ANeMoNe Sensor Swaps and Cleaning
Our sensors measure the progress of climate change and ocean acidification, and uncover the diversity of conditions in our region. Every three months, AAMT swaps the sensors that have been in the field collecting data with calibrated, charged sensors. In spring through fall, these sensors also need to be cleaned twice to counteract fouling.
For detailed instructions on how to swap and clean sensors, click here.
Shellfish Reproduction Tiles
Shellfish larvae settlement tiles are deployed at all ANeMoNe sites in late spring and are swapped every two weeks throughout the summer. AAMT identifies and counts juvenile shellfish to see whether climate change and ocean acidification are changing the tiling and success of shellfish reproduction, and to identify possible refuge sites. We need volunteers to help retrieve and replace the deployed tiles every two weeks during the summer.
For detailed instructions on the shellfish data collection, click here.
Eelgrass Density and Morphology
We measure eelgrass to explore how underwater meadows affect local water chemistry, and to see how eelgrass responds to climate change. AAMT needs volunteers during the active growing season, spring through summer, to complete these measurements.
For details on eelgrass data collection protocols, click here.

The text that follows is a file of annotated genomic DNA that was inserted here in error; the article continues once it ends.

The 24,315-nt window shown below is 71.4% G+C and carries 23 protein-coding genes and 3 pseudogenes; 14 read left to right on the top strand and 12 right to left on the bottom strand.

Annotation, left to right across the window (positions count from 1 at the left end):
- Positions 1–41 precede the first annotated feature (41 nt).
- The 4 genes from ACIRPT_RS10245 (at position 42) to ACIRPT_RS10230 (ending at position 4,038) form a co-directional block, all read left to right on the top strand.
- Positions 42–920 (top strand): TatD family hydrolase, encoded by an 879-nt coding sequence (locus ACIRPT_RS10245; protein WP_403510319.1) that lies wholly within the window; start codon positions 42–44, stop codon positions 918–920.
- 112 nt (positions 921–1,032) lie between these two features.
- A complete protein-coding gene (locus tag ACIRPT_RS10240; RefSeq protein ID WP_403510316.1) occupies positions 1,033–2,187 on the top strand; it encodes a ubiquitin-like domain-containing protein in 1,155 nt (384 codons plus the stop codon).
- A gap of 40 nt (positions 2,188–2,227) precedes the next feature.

Olympia Oyster Growth
In the spring of 2019, AAMT set out Olympia oysters across all ten ANeMoNe sites to study restoration suitability at different sites, and the potential for eelgrass to improve oyster survival and growth. Oyster measurements are taken twice a month from spring through summer to track their growth.
For details on native oyster data collection, click here.
Development of New Opportunities
The effects of ocean acidification and warming have not been studied much in shallow, nearshore waters, which means there are many questions we don't yet have answers to. ANeMoNe is set up in a way that allows for the introduction and study of these new questions. New experiments are on the horizon involving geoducks, harmful algal blooms, microbial warfare, and cockle growth. Come be a part of climate change and ocean acidification research. We look forward to talking with you and working with you in your local nearshore waters!